Breast cancer complicates approximately 1 in 3000 pregnancies. The diagnosis is frequently delayed, because physiologic changes in the breast may obscure the lesion. This results in a tendency of both patients and physicians to misinterpret findings and to delay biopsy. When the cancer is confined to the breast, the 5-year survival rate after mastectomy is about 70%. Axillary metastases are already present in 60-70% of patients, and for them the 5-year survival rate after mastectomy is only 30-40%. Pregnancy (or lactation) is not a contraindication to operation, and treatment should be based on the stage of the disease as in the nonpregnant (or nonlactating) woman. Overall survival rates have improved, since cancers are now diagnosed in pregnant women earlier than in the past. Breast-conserving surgery may be performed - and radiation and chemotherapy given - even during the pregnancy.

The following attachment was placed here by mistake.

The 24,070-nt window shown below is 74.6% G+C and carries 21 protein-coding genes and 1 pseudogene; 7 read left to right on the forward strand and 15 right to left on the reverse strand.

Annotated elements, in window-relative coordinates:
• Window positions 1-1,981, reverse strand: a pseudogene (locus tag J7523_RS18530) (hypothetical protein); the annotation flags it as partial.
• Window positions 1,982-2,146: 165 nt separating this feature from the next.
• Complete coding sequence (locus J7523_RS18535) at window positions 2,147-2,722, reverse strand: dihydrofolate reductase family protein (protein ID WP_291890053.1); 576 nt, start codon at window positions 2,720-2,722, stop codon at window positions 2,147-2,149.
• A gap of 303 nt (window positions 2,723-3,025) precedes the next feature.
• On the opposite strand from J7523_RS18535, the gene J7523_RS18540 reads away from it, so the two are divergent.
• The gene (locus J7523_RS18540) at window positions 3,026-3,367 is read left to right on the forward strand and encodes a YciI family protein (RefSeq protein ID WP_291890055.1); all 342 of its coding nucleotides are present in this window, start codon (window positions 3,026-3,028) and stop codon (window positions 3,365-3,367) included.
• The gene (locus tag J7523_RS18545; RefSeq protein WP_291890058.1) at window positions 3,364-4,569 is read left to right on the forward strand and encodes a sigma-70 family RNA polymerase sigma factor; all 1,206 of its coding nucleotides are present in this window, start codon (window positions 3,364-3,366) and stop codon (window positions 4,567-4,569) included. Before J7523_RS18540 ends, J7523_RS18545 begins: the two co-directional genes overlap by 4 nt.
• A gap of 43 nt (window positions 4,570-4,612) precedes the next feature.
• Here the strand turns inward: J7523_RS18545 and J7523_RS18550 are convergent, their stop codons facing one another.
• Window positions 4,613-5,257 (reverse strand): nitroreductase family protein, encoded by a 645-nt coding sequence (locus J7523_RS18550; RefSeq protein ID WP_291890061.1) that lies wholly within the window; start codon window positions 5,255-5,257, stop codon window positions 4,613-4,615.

Clinically evident simultaneous bilateral breast cancer occurs in less than 1% of cases, but there is a 5-8% incidence of later occurrence of cancer in the second breast. Bilaterality occurs more often in familial breast cancer, in women under age 50 years, and when the tumor in the primary breast is lobular. The incidence of second breast cancers increases directly with the length of time the patient is alive after her first cancer - about 1% per year.
In patients with breast cancer, mammography should be performed before primary treatment and at regular intervals thereafter, to search for occult cancer in the opposite breast. Routine biopsy of the opposite breast is usually not warranted even for lobular cancer.
Noninvasive cancer can occur within the ducts (ductal carcinoma in situ, DCIS) or lobules (lobular carcinoma in situ, LCIS). LCIS, although thought to be a premalignant lesion or a risk factor for breast cancer, in fact behaves like other carcinomas in situ. In a recent study, patients with LCIS not only went on to develop invasive lobular breast cancer, but also some developed it in the same breast and indexed location of the original LCIS. Although more research needs to be done in this area, the invasive potential of LCIS is being reconsidered. DCIS tends to be unilateral and most often progresses to invasive cancer if untreated. Approximately 40-60% of women who have DCIS treated with biopsy alone develop invasive cancer within the same breast.